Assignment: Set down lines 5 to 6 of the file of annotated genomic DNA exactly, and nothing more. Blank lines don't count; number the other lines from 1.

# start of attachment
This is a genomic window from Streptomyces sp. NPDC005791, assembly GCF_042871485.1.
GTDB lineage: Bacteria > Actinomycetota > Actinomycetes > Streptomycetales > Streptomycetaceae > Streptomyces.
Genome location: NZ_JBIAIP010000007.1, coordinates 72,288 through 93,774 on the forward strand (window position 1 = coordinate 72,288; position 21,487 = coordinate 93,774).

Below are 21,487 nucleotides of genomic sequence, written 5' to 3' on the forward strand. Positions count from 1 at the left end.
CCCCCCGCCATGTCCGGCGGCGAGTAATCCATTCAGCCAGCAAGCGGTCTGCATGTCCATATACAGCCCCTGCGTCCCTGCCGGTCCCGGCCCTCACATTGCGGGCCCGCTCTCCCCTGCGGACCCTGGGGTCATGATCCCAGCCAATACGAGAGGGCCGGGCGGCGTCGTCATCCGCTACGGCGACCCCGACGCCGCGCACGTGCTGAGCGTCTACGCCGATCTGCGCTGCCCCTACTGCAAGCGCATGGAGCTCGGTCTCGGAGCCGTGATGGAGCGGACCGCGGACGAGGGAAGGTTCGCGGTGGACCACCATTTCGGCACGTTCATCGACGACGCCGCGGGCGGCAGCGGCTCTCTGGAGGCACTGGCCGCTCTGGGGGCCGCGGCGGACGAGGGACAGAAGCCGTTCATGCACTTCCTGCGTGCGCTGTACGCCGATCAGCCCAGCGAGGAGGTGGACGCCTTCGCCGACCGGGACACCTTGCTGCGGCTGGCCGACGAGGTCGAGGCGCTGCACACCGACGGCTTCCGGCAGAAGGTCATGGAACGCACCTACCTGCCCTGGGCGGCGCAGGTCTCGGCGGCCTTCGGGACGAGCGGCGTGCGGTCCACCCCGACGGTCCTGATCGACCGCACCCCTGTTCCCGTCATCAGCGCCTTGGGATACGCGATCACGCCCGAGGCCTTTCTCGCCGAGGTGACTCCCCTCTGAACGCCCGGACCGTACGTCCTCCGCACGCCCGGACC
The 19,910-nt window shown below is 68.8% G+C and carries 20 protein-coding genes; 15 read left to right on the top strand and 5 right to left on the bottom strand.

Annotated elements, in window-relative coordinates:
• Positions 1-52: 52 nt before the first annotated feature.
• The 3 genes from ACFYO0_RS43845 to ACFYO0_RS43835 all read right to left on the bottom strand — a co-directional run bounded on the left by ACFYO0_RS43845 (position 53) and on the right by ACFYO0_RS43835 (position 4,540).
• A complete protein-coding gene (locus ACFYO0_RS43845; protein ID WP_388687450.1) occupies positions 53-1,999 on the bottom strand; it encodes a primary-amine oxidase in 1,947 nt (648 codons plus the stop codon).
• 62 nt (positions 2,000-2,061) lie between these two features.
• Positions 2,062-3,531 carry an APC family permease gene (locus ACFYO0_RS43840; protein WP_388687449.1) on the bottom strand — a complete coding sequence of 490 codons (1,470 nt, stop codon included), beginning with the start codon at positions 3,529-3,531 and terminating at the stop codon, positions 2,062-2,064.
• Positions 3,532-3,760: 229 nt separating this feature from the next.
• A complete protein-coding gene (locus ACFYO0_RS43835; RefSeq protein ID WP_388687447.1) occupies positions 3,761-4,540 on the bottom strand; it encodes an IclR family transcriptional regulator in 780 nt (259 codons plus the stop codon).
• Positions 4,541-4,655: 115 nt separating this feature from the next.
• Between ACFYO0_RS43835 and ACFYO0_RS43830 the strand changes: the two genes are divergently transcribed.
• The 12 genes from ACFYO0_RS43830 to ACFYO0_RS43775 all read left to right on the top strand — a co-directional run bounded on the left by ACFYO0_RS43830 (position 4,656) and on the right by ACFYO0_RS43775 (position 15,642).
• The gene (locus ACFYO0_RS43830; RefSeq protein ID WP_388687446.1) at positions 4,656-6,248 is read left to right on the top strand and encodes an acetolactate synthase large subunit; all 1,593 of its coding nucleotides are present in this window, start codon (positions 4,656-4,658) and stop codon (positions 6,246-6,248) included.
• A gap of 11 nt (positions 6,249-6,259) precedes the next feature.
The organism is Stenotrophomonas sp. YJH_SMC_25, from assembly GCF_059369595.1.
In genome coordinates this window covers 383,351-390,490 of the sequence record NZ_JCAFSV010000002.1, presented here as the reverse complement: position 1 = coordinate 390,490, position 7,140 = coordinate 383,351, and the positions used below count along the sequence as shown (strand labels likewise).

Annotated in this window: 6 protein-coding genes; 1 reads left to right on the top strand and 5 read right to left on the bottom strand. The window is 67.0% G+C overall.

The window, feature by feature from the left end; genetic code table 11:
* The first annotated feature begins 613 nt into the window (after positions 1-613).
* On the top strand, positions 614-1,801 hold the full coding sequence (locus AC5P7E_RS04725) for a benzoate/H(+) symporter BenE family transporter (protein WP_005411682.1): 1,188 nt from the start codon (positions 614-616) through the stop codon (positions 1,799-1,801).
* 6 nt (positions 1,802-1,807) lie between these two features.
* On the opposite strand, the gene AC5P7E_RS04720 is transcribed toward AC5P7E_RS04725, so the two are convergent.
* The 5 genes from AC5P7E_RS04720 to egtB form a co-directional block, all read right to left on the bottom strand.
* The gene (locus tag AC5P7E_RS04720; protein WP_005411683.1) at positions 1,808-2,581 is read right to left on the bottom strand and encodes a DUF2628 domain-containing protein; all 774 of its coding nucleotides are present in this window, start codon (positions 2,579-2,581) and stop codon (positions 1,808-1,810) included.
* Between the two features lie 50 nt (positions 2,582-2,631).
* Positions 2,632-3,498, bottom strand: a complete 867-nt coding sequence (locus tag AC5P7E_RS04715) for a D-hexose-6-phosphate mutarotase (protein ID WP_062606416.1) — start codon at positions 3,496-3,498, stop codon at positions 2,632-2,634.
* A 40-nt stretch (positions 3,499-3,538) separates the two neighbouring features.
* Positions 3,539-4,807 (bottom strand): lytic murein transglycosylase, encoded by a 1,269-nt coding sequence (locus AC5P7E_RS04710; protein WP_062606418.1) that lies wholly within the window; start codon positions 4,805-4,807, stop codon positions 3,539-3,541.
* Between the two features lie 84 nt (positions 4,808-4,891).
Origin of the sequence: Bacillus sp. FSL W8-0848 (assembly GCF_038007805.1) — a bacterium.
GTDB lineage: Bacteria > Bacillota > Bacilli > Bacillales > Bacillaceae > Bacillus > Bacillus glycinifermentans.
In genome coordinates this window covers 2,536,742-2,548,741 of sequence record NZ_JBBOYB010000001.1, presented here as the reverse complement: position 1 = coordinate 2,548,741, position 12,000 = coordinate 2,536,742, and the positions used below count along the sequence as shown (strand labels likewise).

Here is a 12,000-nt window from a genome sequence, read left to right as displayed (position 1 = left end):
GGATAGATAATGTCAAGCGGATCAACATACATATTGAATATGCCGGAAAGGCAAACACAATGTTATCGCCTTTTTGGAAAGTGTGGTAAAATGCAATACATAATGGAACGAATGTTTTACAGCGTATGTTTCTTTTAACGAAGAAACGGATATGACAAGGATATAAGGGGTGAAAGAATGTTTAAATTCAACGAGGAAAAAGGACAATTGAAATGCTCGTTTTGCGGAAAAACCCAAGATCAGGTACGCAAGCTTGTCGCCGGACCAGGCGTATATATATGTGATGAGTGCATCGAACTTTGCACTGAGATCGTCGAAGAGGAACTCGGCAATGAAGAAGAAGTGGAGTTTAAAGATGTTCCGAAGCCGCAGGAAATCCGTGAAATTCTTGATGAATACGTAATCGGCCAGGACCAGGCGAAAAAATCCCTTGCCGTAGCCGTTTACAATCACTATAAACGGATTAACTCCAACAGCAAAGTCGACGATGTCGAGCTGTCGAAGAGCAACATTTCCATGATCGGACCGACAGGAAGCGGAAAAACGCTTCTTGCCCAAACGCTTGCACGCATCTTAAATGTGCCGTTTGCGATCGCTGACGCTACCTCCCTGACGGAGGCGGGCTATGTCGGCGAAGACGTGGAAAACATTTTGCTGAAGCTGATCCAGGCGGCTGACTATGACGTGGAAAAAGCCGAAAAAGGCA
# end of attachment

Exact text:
CCCCCCGCCATGTCCGGCGGCGAGTAATCCATTCAGCCAGCAAGCGGTCTGCATGTCCATATACAGCCCCTGCGTCCCTGCCGGTCCCGGCCCTCACATTGCGGGCCCGCTCTCCCCTGCGGACCCTGGGGTCATGATCCCAGCCAATACGAGAGGGCCGGGCGGCGTCGTCATCCGCTACGGCGACCCCGACGCCGCGCACGTGCTGAGCGTCTACGCCGATCTGCGCTGCCCCTACTGCAAGCGCATGGAGCTCGGTCTCGGAGCCGTGATGGAGCGGACCGCGGACGAGGGAAGGTTCGCGGTGGACCACCATTTCGGCACGTTCATCGACGACGCCGCGGGCGGCAGCGGCTCTCTGGAGGCACTGGCCGCTCTGGGGGCCGCGGCGGACGAGGGACAGAAGCCGTTCATGCACTTCCTGCGTGCGCTGTACGCCGATCAGCCCAGCGAGGAGGTGGACGCCTTCGCCGACCGGGACACCTTGCTGCGGCTGGCCGACGAGGTCGAGGCGCTGCACACCGACGGCTTCCGGCAGAAGGTCATGGAACGCACCTACCTGCCCTGGGCGGCGCAGGTCTCGGCGGCCTTCGGGACGAGCGGCGTGCGGTCCACCCCGACGGTCCTGATCGACCGCACCCCTGTTCCCGTCATCAGCGCCTTGGGATACGCGATCACGCCCGAGGCCTTTCTCGCCGAGGTGACTCCCCTCTGAACGCCCGGACCGTACGTCCTCCGCACGCCCGGACC
The 19,910-nt window shown below is 68.8% G+C and carries 20 protein-coding genes; 15 read left to right on the top strand and 5 right to left on the bottom strand.